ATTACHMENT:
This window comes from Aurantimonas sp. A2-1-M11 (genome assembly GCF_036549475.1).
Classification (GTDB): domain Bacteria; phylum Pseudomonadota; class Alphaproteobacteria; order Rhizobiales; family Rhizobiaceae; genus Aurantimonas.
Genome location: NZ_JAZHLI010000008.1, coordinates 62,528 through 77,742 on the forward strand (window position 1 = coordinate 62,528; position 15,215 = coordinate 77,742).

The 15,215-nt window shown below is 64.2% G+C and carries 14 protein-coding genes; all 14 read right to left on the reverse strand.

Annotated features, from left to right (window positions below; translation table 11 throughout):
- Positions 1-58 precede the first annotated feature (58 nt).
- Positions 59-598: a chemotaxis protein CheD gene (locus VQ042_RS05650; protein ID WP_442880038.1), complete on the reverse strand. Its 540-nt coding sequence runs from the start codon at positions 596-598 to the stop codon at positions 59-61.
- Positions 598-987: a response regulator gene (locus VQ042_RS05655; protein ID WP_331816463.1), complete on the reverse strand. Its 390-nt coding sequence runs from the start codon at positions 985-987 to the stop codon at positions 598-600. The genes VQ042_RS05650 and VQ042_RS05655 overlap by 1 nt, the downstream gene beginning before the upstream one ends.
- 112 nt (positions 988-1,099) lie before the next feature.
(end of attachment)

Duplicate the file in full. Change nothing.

This window comes from Aurantimonas sp. A2-1-M11 (genome assembly GCF_036549475.1).
Classification (GTDB): domain Bacteria; phylum Pseudomonadota; class Alphaproteobacteria; order Rhizobiales; family Rhizobiaceae; genus Aurantimonas.
Genome location: NZ_JAZHLI010000008.1, coordinates 62,528 through 77,742 on the forward strand (window position 1 = coordinate 62,528; position 15,215 = coordinate 77,742).

The 15,215-nt window shown below is 64.2% G+C and carries 14 protein-coding genes; all 14 read right to left on the reverse strand.

Annotated features, from left to right (window positions below; translation table 11 throughout):
- Positions 1-58 precede the first annotated feature (58 nt).
- Positions 59-598: a chemotaxis protein CheD gene (locus VQ042_RS05650; protein ID WP_442880038.1), complete on the reverse strand. Its 540-nt coding sequence runs from the start codon at positions 596-598 to the stop codon at positions 59-61.
- Positions 598-987: a response regulator gene (locus VQ042_RS05655; protein ID WP_331816463.1), complete on the reverse strand. Its 390-nt coding sequence runs from the start codon at positions 985-987 to the stop codon at positions 598-600. The genes VQ042_RS05650 and VQ042_RS05655 overlap by 1 nt, the downstream gene beginning before the upstream one ends.
- 112 nt (positions 988-1,099) lie before the next feature.